By Jeremy Halka, IBO Research Biologist
Every summer we send roughly 20 technicians out into the wilds of Idaho, Montana, and Utah to conduct avian point-count surveys for the Integrated Monitoring in Bird Conservation Regions (IMBCR) project – a very large partnership with surveys all across the western US. As a coordinator, I tend to spend most of my time behind a computer screen (along with my indoor cat supervisor who watches my every move – thanks to the pandemic).
Each season I assign myself a handful of surveys close to home, but I like to include a couple of tough ones so I can maintain a level of empathy for our technicians who are out there doing some of the most grueling work imaginable.
The tough surveys also have a way of keeping us office-dwellers inspired by offering some of the best scenery and birds…and reminding us that we could probably do a little more to stay in shape!
This season one of my “tough” surveys is one that I’ve chosen for the past few years due to its proximity to Boise, and every time that I start up the first steep climb of the morning I question my sanity for doing so. This time was great for feeling like a full-time tech again as I was woken up multiple times by loud thunder and relentless rain pounding into the top of my truck’s bed cover. The rain always has a way of stopping right before you need to wake up in the dark, leaving the ground vegetation nice and wet for your boots to soak up while you still need to get out there and survey.
The first few points are along a creek where, even after having completed this survey multiple times in the past, I still had trouble making sense of the tangled concoction of shrubs as I recorded the vegetation data. But that overwhelming feeling and the pain of my cold feet and hands melted away almost instantly as I began the point-count and heard a Red-eyed Vireo singing along the creek. This species is fairly common in northern Idaho, but in southern Idaho they are harder to come by so it is exciting to find one.
Following the first few points along the creek is fairly straight-forward, however the rest are laid out across a mess of steep ridges and gulches, with no clear best route to complete the points.
No matter which way you slice it, you are going to be climbing and descending all morning.
On surveys like these I bring a trekking pole with me for extra stability because it is very easy to slip with how steep some spots can get. One point in particular on this survey, which happens to be right in the middle of the point grid, is located on a steep knob that is a big climb from every direction. I often think about skipping this point because it takes so much time to get to, and with the gnarly terrain it’s essentially impossible to complete all the points of the survey within the allotted time frame.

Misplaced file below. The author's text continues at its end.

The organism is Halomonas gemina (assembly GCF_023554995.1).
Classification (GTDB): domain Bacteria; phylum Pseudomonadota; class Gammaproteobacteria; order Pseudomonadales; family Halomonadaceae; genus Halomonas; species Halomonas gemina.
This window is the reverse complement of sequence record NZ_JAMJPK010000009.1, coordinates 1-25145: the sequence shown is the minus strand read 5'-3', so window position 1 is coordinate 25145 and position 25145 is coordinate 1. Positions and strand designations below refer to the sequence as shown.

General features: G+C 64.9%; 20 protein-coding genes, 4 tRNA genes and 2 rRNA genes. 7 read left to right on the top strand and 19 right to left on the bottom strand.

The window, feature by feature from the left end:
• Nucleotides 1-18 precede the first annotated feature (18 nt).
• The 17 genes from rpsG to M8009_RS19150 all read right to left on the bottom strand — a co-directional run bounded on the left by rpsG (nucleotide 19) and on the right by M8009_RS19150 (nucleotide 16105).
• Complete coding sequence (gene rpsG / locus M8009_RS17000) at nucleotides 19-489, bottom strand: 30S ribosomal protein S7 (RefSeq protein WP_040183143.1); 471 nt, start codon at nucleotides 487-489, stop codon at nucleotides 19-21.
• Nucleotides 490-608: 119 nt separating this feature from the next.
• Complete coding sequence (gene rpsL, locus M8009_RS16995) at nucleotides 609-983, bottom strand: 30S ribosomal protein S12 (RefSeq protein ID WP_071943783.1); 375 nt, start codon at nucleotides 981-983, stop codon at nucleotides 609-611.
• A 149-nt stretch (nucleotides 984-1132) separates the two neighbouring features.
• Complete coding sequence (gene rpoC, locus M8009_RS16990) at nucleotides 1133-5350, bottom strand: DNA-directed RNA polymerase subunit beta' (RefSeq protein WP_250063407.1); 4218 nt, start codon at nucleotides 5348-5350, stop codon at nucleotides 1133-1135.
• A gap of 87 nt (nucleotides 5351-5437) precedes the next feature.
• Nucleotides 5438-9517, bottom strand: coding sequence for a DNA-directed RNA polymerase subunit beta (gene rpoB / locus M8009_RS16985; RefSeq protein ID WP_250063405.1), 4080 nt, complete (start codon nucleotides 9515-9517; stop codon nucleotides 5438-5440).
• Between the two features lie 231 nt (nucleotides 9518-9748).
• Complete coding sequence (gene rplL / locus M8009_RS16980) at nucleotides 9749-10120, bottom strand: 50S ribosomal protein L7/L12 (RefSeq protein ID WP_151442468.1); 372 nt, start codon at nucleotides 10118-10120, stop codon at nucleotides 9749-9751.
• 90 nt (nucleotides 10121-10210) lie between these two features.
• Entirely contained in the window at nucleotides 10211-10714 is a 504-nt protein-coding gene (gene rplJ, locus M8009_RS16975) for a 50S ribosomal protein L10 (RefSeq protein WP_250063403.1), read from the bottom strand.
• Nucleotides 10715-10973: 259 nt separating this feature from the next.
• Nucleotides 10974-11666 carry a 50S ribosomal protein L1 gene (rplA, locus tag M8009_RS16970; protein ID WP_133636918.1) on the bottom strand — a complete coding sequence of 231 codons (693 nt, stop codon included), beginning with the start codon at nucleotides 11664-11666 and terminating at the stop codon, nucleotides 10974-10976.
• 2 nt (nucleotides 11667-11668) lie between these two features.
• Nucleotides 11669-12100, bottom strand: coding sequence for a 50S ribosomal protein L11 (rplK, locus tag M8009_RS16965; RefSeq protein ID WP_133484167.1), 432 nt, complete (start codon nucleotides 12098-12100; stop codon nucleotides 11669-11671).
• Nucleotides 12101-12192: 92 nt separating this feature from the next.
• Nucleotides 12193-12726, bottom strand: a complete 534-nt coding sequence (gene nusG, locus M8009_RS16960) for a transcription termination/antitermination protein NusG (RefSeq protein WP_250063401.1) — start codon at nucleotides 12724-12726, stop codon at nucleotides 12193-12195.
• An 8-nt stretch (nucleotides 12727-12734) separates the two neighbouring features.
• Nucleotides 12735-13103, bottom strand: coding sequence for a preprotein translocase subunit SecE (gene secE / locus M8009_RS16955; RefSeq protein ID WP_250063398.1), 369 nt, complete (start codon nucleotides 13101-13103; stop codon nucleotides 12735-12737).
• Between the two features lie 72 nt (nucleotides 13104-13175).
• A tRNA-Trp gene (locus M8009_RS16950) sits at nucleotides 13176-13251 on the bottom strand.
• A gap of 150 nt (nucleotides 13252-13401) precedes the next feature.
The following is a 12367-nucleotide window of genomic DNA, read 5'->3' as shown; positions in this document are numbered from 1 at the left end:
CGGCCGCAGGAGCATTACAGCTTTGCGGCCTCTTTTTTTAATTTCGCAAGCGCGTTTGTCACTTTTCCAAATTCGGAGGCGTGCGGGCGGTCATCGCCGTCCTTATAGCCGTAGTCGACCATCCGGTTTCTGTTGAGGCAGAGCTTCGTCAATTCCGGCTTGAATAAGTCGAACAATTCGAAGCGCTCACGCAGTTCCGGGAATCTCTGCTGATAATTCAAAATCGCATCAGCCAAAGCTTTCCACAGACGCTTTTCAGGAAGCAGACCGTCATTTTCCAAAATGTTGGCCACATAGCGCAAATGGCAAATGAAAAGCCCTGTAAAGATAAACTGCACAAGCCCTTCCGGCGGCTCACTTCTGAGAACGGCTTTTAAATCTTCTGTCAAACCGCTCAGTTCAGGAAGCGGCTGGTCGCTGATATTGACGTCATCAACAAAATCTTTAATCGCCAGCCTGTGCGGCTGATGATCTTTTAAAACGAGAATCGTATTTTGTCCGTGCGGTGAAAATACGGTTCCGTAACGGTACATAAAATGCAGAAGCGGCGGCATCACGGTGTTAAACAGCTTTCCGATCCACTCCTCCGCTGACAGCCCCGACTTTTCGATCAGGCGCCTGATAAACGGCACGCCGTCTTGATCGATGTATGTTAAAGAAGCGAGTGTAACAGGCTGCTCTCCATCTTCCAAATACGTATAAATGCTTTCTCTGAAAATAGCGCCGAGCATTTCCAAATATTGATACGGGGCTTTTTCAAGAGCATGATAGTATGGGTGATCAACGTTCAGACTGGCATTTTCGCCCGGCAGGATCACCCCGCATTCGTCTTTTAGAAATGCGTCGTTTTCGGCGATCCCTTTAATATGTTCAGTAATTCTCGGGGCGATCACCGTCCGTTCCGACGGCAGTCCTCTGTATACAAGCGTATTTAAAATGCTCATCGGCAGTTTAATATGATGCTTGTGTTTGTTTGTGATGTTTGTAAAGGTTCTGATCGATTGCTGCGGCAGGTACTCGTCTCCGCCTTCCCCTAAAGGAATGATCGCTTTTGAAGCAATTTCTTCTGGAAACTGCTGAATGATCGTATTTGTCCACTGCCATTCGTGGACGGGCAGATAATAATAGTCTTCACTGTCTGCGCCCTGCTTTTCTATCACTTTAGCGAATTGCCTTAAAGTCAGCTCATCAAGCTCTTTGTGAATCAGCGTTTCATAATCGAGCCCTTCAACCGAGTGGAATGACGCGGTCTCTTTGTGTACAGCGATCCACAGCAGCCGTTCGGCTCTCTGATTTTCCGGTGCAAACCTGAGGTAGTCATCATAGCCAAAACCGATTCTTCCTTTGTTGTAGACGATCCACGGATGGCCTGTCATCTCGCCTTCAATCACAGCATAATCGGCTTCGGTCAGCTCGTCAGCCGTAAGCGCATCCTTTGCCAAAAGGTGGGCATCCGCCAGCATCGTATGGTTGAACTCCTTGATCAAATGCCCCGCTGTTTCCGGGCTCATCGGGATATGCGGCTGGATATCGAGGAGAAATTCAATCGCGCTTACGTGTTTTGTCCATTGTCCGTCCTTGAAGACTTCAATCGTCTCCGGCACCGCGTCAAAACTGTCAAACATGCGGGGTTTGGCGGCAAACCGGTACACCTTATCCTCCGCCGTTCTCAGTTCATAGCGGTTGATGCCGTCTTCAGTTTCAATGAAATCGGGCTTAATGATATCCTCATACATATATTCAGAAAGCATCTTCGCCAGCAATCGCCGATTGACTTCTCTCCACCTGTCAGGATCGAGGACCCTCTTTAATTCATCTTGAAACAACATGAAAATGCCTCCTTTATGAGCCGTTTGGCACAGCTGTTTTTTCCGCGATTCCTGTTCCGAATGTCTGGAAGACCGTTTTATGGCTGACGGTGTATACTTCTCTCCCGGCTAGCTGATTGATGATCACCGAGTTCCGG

But I decided to make the climb, at some points almost crawling due to the steepness, because I knew a prize awaited me at the top: a small colony of Lewis’s Woodpeckers in a couple ponderosa pines (I’ve detected them in the past). What I refer to as the “glam-rock woodpecker”, the Lewis’s Woodpecker is a beautiful mix of dark green and watermelon pink that makes it one of the most unique birds of the West in my opinion. They also tend to be pretty charismatic, making them fun to watch.
It’s hard for me to have a bad day if I get to see a Lewis’s Woodpecker, so their presence on this survey alone makes all the hard effort totally worth it year after year.
It is often the small details and experiences like these that keep us going, and inspire us to continue our monitoring work year after year. After spending hours upon hours in our temperature-controlled environments, straining our eyes and brains while scrolling through mountains of data, it can be easy to start to lose sight of why we do it all. But remembering these moments can bring it all back into focus – it’s all about the birds and doing what we can to protect them for all generations to come.
For more information on the IMBCR program, visit the Bird Conservancy website.
And if you think you have what it takes to complete these IMBCR surveys, be sure to check our jobs page in January.
This article is part of our 2021 end of the year newsletter! View the full newsletter here, or click “older posts” below to read the next article.
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